A Case For Family Meals by David Watkins
Parents have many concerns for their teens; underage drinking, marijuana, e-cigarettes, opioid misuse, risky sexual behavior or teen pregnancy, Internet safety, depression, suicide, and the list could go on and on. It’s hard to stay informed on all the latest risky behaviors children might find themselves in, so what are parents to do? How can parents prevent their children from becoming involved in risky behavior?
Simply put, family meals. Family meals are an awesome way for parents to keep their children safe from alcohol, drugs, and other risky behavior. And lucky for time strapped parents it’s not the quality of the food on the table that matters but the conversation and engagement that happen around the table.
According to a study from the National Center on Addiction and Substance Abuse, teens that eat dinner with their families 5 or more times a week report their parents know a lot about what is going on in their lives. Teens that reported having a “less than very good” relationship with their parents were more likely to engage in risky behaviors including:
Between 3 to 4 times more likely to have used marijuana
Between 2 to 2.5 times more likely to have used alcohol
2.5 times more likely to have used tobacco
The study also shows that teens that eat dinner with their families 5 or more times a week are less likely to have high levels of stress. Teens that report having high levels of stress are also more likely to use marijuana, alcohol and tobacco.
Family meals not only build a strong family relationship, which helps reduce substance misuse, the Family Dinner Project also lists the following benefits to eating family dinner at least 5 times a week:
Lower teen pregnancy rates
Lower depression rates
Higher grade-point averages
Lower obesity rates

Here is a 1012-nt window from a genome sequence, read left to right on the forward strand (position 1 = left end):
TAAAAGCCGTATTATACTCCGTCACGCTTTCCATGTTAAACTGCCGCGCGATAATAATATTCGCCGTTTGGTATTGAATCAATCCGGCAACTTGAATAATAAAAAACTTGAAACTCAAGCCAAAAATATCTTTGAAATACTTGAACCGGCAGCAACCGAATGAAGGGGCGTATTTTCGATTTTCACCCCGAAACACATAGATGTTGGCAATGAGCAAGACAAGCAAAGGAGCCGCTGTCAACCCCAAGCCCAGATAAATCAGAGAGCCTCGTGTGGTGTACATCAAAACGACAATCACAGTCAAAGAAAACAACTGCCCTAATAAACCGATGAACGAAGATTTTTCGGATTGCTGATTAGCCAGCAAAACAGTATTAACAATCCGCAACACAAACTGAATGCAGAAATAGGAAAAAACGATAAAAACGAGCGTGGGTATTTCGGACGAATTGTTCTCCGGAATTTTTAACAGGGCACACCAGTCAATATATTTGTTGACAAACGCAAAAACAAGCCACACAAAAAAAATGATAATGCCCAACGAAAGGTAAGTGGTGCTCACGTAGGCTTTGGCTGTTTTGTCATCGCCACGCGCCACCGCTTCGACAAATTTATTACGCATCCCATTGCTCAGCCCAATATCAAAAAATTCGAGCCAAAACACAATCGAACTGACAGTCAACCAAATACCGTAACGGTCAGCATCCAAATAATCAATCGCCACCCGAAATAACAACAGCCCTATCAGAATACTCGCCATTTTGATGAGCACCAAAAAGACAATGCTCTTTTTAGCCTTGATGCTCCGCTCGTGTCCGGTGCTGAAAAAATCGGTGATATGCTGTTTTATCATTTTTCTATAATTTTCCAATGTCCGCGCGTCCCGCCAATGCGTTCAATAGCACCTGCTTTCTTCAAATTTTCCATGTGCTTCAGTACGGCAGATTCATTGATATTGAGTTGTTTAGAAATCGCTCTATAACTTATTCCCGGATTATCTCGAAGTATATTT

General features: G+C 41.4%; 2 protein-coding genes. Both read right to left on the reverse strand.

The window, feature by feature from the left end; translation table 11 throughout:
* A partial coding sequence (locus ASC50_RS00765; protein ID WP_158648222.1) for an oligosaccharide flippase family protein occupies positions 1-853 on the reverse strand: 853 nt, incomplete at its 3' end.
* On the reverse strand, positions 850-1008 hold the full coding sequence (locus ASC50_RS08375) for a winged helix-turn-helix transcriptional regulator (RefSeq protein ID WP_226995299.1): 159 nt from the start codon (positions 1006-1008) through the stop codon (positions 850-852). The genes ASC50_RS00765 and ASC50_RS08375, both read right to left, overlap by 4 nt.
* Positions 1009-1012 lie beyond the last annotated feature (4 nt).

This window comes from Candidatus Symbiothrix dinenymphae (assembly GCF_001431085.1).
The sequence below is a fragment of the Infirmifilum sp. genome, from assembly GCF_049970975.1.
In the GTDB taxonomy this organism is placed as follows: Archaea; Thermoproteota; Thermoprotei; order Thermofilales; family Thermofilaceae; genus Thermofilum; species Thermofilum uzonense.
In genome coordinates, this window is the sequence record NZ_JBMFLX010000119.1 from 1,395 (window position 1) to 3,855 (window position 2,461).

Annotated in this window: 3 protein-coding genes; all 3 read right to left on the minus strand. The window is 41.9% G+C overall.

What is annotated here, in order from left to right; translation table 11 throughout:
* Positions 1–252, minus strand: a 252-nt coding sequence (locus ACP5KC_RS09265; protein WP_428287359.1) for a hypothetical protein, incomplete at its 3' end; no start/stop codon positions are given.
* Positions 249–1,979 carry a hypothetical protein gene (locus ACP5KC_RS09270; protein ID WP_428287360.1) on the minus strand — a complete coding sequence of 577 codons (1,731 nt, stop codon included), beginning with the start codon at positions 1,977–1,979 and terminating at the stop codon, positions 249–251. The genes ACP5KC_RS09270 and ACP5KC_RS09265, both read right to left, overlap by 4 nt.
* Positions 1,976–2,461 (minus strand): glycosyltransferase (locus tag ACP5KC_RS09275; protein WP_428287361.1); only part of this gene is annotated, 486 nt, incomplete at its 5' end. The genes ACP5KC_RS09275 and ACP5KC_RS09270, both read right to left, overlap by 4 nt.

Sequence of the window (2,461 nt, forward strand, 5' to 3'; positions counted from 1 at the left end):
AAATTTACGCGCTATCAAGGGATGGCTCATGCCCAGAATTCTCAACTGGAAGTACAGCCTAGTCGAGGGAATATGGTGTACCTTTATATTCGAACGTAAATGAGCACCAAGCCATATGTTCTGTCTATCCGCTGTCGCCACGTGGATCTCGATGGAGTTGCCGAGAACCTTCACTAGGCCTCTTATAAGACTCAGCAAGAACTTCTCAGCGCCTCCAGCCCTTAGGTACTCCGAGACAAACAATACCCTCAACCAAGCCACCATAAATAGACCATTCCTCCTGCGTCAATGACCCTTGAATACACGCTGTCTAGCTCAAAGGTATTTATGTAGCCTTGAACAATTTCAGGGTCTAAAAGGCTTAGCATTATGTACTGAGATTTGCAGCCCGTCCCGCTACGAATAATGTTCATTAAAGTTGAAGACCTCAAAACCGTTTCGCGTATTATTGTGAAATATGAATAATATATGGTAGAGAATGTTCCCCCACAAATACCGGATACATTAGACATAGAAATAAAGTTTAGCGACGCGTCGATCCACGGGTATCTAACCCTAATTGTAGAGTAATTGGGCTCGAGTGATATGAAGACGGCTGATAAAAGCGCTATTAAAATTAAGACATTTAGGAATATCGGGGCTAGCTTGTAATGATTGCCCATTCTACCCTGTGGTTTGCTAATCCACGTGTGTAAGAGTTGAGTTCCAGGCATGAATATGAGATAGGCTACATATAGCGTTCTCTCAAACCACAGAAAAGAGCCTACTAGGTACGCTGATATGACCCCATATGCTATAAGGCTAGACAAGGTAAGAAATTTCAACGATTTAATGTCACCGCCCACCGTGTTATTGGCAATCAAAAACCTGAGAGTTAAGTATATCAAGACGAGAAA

Lower rates of eating disorders in children and teens
Family meals provide a time for parents to exercise some key parenting skills that will help keep their children safe. ParentsEmpowered (a Utah ad campaigned aimed at reducing underage drinking) teaches parents 3 important skills; bonding, boundaries, and monitoring.
Having a strong family bond is one of the best ways to prevent youth from engaging in risky behaviors. When children feel a connection to parents, they are more likely to listen and follow rules. A strong family attachment is built by spending time together having fun, working hard, and supporting each other.
Children need to have clear boundaries. Parents often talk to their children about risky behaviors, including underage drinking, too late. Talking to children early and often helps ensure children know and understand what is expected of them. Parents are the number 1 influence on their children, but they have to communicate the rules for children to know where the line is to know not to cross it. Clear punishments need to be established and parents need to stick to those punishments when the line is crossed.
After building a strong bond, and setting boundaries, parents need to monitor their children. This includes knowing where and what children are doing, whom they are with, and when they will be back. It also includes monitoring their cell phones, social media pages, and Internet searches.
During a family meal, parents are creating a bonding opportunity, they have time to discuss and make clear family rules and they can learn of activities their children might be involved in that will require further monitoring. Families that can find the time to eat a family meal together at least 5 times a week reduce the risk of their child engaging in many risky behaviors.
By David Watkins
Bear River Health Department